I measured this tiger's shoulder height to body length ratio (the yellow lines) to be at 56.3218391%.
Is this figure accurate? If it is distorted, would the actual ratio be higher or lower?
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But even if everything is lined up perfectly, a lens with real thickness will still demonstrate geometric distortion to one degree or another.
There's really no such thing as a 'theoretically perfect' rectilinear lens with a perfectly flat field of focus and no geometric distortion. Even a lens that perfectly matches its blueprint would not demonstrate such perfection. A theoretical thin lens demonstrates field curvature as well as several other aberrations. Various corrective elements used to correct these aberrations result in a field of focus that is shaped more like a lasagna noodle than a flat plane. In a very high quality flat-field lens the lasagna noodle is almost flat, but it still has some waves in it. Compound lenses also have geometric distortion.
To put it another way, geometric distortion is not caused by our inability to manufacture a lens that perfectly matches its blueprint. The distortion is inherent in the design of the lens itself and the properties of refractive optics and visible light. There is no theoretical way to perfectly correct for all geometric distortions at all wavelengths of visible light simultaneously. This is because the same refractive lenses will bend different wavelengths of visible light by slightly different amounts. If we make a lens perfect for one wavelength, wavelengths longer and shorter than the optimal wavelength will still demonstrate aberrations such as chromatic aberrations, which is a difference in magnification due to differences in wavelengths, for that lens design. The slight difference in magnification for different wavelengths of visible light through the same lens elements is what creates many of the classic lens aberrations that decrease the 'sharpness' of a lens.
Geometric distortion is corrected to a greater or lesser degree, depending on the particular design of the lens. Lens distortion results in items in parts of the lens' field of view being magnified more or less than in other parts of the field of view. If the center is magnified more than the surrounding edges and corners, then we call that barrel distortion because it looks like the side of an old wooden barrel that bulges out in the center. If the center is magnified less than the edges then we call that pincushion distortion because it resembles a pincushion used by seamstresses. There are cases where there is a mixture of both types of distortion and we usually call that mustache distortion.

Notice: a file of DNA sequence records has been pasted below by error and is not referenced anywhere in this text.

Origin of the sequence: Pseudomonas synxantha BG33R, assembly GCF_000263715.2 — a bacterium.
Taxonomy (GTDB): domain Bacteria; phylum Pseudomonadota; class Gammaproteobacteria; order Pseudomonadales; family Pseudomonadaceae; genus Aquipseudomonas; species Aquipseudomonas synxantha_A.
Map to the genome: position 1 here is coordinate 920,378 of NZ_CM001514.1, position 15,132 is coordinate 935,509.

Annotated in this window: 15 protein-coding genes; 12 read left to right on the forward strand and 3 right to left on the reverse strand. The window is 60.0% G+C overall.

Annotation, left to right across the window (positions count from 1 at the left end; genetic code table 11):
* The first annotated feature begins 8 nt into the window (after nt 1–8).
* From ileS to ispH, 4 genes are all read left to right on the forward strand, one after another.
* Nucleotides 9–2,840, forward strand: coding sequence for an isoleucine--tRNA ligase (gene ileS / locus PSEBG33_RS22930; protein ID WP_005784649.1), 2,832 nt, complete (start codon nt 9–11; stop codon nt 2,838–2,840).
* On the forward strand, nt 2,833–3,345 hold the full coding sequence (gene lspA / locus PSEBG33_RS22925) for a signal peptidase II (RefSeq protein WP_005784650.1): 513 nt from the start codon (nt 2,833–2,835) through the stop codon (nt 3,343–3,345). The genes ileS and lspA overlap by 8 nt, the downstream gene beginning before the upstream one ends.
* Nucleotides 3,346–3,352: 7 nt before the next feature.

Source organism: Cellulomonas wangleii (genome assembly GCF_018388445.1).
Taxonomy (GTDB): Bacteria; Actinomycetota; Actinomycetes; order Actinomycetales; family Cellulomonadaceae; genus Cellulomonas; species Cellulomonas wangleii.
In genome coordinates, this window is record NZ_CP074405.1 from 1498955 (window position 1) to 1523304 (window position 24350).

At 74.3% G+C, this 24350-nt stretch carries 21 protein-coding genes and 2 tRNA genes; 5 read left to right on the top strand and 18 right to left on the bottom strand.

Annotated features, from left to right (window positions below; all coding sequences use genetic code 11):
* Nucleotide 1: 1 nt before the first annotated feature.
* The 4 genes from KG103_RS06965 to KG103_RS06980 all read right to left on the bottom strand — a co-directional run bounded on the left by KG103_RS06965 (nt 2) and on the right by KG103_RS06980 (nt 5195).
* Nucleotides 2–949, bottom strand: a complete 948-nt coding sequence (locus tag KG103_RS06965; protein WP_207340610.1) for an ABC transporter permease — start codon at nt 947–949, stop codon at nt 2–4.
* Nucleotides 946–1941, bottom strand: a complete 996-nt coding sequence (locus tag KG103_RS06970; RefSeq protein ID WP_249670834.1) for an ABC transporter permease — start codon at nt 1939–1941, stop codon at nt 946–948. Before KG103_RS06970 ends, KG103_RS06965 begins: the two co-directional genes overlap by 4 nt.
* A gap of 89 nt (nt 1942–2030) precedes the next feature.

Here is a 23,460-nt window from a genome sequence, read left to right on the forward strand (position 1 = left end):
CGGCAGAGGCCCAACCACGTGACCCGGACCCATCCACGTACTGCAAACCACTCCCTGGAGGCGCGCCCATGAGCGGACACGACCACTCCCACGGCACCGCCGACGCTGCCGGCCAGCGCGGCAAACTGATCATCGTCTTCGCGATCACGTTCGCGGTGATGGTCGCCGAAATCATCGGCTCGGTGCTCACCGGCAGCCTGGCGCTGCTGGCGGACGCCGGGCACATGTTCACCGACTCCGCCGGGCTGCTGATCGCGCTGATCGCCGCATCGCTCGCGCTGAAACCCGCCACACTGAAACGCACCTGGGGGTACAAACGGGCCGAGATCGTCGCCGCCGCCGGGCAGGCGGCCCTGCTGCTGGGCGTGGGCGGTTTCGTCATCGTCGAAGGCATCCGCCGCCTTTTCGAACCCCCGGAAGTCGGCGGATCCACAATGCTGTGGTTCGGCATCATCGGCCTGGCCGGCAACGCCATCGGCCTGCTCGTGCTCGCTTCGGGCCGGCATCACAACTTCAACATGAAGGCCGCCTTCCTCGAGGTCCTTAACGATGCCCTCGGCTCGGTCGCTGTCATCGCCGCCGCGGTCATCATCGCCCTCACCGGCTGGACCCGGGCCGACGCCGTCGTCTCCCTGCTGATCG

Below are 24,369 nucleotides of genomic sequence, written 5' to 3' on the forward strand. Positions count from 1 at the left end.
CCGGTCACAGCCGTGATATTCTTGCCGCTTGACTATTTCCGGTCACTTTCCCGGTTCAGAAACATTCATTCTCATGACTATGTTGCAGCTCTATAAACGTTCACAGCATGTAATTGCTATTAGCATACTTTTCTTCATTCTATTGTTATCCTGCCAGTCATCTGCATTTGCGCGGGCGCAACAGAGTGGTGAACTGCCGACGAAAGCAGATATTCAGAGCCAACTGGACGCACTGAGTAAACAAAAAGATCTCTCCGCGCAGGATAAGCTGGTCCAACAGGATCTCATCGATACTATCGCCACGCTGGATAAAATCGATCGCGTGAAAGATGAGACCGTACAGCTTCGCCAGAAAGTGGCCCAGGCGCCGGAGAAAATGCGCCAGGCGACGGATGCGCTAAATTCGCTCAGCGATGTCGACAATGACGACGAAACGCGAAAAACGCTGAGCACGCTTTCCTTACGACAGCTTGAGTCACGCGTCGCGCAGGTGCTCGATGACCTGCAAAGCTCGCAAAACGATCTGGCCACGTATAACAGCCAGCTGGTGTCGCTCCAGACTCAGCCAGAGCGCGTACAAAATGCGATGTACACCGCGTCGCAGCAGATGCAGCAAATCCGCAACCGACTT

Although we don't usually refer to the various magnifications in different areas of a lens' field of view due to geometric distortion as having different focal lengths, that is what is occurring and it can be measured.
DxO Mark demonstrates this with their "Distortion Profile" chart. The vertical axis is 'real focal length' in millimeters. The horizontal axis is position from the center of the lens' field of view on the left to the edge on the right. These three lenses demonstrate barrel distortion when the lenses are zoomed all the way out to 24mm. Notice that the center of two of the three lenses have a magnification of right at 24mm, but the magnification drops to around 23mm by the edges. The other lens starts in the middle at 24.5mm and drops to about 23.5mm at the edge.
At the other end of their focal length ranges, these three lenses show pincushion distortion, which is fairly typical of zoom lenses. Notice that the 24-70 lens only increases from about 67mm to about 68.5mm from center to edge. The two 24-105 lenses each increase a bit more, from around 105mm to 108mm and from 103mm to about 107mm.
In general, rectilinear zoom lenses typically demonstrate more geometric distortion than rectilinear prime lenses do, particularly at the extremes of their focal length ranges. Even most very expensive zoom lenses demonstrate more geometric distortion than many well designed and more modestly priced prime lenses. The larger the ratio between the shortest and longest focal length of the zoom lens, the harder it is to control distortion at both ends of the focal length range. Correcting it more on one end of the focal length range tends to make it worse on the other. This is particularly true of lenses that have retrofocus designs on the wide end of their focal length range and transition to telephoto designs by their longer focal lengths. This, along with the narrower maximum apertures, is one of the biggest disadvantages of very large ratio 'all-in-one' zoom lenses such as an 18-300mm lens.
But even high quality prime lenses have some distortion which would prevent accuracy to nine significant digits, as you seem to expect. And again, that's with the assumption all parts of the object you're attempting to measure via a camera are the exact same distance to the camera's imaging plane.